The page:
Buds that burst into bloom after record-breaking heat in March are dying by the thousands, and it isn’t pretty.
“You look inside the bloom, and it’s black,” Miller said. “Once they freeze, it’s gone for good for the season.”
If frost warnings weren’t enough, snow fell this week.
According to meteorologist Martin Thompson of the National Weather Service, 0.1 inch was recorded Wednesday and 0.3 inch fell on Tuesday.
Temperatures overnight Wednesday were expected to drop below freezing again, according to Thompson.
To make matters worse, it was expected to be clear, and “any moisture will turn to frost,” Thompson said.
Miller, who operates Miller Orchards with his brother Dave, said he estimates 50 percent of the apple crop is gone.
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Miller said fruit farmers may have to turn to crop insurance to make up their losses this year.
Meanwhile, Kenneth Spiegelberg of Spiegelberg Orchards in Lorain said he is staying calm and hoping for the best after 50 years of operating the orchard founded by his father in 1920.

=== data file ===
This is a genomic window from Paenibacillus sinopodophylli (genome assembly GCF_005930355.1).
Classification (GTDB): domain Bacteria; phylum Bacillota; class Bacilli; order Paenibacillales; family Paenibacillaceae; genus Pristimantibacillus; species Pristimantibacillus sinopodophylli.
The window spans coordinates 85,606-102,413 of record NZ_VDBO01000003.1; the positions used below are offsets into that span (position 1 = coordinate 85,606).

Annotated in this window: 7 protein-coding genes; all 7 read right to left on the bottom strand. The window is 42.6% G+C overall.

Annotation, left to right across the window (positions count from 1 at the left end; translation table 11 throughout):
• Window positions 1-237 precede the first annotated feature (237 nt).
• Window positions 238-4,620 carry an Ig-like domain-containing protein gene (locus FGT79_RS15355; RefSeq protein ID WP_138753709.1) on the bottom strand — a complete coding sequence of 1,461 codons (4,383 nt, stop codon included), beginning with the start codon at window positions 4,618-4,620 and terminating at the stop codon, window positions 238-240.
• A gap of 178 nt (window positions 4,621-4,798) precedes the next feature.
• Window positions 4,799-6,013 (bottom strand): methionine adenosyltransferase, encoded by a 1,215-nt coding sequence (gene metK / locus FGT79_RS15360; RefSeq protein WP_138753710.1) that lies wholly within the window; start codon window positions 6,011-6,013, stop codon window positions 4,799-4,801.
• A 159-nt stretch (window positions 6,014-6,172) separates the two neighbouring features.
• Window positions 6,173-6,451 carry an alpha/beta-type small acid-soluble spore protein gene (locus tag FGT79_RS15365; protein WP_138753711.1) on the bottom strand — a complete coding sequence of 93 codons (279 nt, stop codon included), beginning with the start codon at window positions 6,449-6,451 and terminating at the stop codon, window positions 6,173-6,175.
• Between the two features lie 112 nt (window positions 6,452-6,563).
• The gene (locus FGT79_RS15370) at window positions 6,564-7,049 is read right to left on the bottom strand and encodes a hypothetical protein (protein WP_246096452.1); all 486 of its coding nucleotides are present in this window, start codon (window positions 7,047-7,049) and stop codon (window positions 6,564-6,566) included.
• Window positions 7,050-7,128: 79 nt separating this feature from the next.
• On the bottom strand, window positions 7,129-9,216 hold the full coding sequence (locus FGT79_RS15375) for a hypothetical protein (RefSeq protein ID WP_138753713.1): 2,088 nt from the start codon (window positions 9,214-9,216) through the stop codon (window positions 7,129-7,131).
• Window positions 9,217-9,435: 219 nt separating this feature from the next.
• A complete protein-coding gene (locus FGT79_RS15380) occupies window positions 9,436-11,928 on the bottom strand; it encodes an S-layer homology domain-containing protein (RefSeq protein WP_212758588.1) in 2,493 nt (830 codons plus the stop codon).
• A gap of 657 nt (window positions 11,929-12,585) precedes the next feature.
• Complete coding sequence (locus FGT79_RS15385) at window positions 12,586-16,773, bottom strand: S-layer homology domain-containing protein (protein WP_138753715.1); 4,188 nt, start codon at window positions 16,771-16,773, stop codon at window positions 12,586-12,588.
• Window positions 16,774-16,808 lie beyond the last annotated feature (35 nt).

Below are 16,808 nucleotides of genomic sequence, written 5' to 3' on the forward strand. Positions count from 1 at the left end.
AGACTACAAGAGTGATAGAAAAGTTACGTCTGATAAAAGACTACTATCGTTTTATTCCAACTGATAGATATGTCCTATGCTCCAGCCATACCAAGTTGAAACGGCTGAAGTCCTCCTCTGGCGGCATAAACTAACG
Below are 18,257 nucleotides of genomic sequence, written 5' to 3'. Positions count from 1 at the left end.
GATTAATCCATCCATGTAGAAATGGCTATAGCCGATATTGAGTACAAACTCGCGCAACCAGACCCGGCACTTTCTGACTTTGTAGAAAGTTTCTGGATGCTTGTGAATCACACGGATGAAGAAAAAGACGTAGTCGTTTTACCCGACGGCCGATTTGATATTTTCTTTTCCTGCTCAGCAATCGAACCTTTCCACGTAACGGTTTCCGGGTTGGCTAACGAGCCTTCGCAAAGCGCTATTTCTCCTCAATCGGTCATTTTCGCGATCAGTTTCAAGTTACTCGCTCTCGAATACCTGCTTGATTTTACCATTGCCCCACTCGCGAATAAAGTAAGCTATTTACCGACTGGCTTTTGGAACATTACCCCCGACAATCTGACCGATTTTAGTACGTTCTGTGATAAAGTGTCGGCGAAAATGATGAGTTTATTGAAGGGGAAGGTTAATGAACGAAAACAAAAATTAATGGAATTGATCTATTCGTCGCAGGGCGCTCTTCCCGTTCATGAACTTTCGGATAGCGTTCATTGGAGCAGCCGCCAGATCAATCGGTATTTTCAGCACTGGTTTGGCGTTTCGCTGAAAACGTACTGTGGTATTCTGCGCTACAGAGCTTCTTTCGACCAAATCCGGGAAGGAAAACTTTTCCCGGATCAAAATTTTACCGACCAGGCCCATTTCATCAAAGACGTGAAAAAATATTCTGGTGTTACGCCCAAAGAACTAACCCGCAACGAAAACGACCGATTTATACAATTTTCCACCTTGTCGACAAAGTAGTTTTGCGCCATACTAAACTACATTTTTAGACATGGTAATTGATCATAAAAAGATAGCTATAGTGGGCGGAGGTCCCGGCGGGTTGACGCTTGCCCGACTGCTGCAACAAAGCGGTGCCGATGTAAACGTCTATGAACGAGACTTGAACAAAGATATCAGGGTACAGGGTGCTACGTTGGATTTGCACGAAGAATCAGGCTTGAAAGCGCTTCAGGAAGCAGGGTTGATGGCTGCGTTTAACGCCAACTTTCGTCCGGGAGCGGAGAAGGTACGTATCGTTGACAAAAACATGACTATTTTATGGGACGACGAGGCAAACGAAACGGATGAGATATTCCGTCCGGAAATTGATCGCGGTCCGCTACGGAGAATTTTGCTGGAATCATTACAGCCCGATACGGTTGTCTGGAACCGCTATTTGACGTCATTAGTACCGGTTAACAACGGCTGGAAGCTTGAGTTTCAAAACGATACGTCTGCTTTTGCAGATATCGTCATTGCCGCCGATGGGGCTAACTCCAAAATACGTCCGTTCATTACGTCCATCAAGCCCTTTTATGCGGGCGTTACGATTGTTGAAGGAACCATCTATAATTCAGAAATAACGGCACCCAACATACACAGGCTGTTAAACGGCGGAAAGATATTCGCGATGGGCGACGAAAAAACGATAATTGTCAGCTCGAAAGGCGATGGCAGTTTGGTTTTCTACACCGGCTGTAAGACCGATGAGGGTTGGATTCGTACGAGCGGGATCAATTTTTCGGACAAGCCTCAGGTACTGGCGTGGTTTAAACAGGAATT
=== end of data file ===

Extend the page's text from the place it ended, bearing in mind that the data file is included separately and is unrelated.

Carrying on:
If just 4 percent of the blossoms turn into apples, that will still be enough to bring in a crop, he said.
“You’ll get a better size,” Spiegelberg said.
He said 16 hives of bees were delivered to his orchard this week by his “beeman,” who said things are even worse in Traverse City, Mich.
“They took a heck of a beating,” Spiegelberg said of Traverse City, which is known for its spring cherry blossom festival.
So far in April, the lowest temperature was 27 degrees, recorded Saturday at Cleveland Hopkins International Airport, Thompson said.
Average temperatures in March were 51.4, or 13 degrees above normal, according to Thompson, who said the average high temperature was 61.3 degrees, or 14.7 degrees above normal.
For the month of March, Hopkins airport recorded 10 consecutive days where the temperature went over
70 and four consecutive days when it went over 80.
Contact Cindy Leise at 329-7245 or email@example.com.